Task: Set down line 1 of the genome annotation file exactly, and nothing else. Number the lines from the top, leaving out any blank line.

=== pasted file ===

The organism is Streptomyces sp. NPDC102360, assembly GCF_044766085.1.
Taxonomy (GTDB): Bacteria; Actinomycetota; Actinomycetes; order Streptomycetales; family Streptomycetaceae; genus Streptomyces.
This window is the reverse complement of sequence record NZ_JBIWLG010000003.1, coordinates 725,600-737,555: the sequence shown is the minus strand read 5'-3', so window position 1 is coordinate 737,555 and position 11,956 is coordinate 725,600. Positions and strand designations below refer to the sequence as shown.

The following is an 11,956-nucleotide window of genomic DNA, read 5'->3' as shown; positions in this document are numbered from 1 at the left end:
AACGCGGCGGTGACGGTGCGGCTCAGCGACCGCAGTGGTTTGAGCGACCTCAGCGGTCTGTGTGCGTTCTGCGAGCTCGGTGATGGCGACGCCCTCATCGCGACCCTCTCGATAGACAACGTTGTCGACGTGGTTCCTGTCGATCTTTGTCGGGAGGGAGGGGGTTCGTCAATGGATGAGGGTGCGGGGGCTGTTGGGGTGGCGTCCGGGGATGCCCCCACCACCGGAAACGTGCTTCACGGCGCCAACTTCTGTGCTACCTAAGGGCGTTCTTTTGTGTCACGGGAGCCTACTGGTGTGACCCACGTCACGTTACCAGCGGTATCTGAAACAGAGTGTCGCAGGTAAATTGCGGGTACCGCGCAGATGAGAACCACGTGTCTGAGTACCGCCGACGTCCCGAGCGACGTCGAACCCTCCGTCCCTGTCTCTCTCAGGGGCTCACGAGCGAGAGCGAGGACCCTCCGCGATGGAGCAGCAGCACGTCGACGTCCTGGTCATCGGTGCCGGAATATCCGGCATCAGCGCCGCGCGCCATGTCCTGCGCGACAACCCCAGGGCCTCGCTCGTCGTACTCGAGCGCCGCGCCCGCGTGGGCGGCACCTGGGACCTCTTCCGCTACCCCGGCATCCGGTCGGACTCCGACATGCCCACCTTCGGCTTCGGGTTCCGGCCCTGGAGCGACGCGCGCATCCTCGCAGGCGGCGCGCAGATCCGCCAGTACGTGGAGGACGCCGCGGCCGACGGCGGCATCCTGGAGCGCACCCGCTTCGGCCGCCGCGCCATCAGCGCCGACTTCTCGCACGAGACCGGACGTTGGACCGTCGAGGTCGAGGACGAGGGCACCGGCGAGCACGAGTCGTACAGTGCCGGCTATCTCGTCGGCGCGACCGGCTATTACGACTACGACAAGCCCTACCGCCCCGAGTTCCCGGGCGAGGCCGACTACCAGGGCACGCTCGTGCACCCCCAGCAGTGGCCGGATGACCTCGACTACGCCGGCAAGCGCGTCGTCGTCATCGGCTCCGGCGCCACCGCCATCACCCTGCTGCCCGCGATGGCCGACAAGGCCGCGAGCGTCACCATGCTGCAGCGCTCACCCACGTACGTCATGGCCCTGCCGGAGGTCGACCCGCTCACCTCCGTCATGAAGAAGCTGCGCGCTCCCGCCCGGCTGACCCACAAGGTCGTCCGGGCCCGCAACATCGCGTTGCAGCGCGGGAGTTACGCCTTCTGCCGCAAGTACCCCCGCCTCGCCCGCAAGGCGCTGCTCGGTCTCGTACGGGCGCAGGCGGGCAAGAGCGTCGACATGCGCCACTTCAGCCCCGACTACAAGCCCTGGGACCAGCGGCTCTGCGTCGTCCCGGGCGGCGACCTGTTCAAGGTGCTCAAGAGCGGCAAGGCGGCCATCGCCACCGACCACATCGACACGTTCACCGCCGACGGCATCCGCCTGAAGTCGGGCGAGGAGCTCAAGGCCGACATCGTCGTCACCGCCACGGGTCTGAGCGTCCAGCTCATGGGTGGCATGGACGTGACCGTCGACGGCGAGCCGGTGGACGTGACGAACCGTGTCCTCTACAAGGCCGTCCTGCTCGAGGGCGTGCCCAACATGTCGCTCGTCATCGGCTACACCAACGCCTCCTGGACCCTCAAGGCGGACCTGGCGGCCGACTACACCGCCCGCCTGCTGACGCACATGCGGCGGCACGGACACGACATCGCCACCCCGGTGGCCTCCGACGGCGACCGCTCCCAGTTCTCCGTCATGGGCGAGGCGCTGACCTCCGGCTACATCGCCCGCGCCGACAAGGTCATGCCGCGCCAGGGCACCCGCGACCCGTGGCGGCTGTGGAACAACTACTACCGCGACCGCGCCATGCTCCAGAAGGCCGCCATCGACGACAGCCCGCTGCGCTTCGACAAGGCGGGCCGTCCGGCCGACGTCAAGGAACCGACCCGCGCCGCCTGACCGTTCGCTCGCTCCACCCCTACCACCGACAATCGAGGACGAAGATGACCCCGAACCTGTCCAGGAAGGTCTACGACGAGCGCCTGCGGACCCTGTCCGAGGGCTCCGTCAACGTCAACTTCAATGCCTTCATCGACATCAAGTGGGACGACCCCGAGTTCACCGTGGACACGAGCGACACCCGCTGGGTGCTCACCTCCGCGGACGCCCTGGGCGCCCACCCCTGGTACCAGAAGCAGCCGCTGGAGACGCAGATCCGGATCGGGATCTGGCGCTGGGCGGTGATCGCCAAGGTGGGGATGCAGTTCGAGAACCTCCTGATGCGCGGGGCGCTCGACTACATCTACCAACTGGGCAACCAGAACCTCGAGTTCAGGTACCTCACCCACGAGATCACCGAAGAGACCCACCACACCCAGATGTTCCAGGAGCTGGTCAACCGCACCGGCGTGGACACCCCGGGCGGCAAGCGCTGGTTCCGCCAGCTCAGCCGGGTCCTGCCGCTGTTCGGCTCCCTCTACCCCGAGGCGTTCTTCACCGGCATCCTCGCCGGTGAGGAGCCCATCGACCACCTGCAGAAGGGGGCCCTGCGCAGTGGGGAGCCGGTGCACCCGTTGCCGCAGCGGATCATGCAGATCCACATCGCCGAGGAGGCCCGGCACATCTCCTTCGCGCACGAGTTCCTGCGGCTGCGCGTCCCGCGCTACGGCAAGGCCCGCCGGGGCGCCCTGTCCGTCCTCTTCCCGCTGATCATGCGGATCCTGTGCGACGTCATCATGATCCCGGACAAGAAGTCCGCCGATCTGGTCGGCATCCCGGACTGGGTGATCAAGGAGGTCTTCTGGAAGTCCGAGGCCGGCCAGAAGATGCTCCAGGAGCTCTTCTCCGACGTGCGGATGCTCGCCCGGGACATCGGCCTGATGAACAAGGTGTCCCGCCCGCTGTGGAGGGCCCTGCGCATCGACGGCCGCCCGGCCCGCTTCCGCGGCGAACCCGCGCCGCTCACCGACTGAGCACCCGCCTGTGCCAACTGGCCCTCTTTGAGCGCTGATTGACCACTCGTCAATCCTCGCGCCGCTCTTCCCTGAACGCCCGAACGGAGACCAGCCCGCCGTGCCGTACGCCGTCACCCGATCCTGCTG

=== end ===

The organism is Streptomyces sp. NPDC102360, assembly GCF_044766085.1.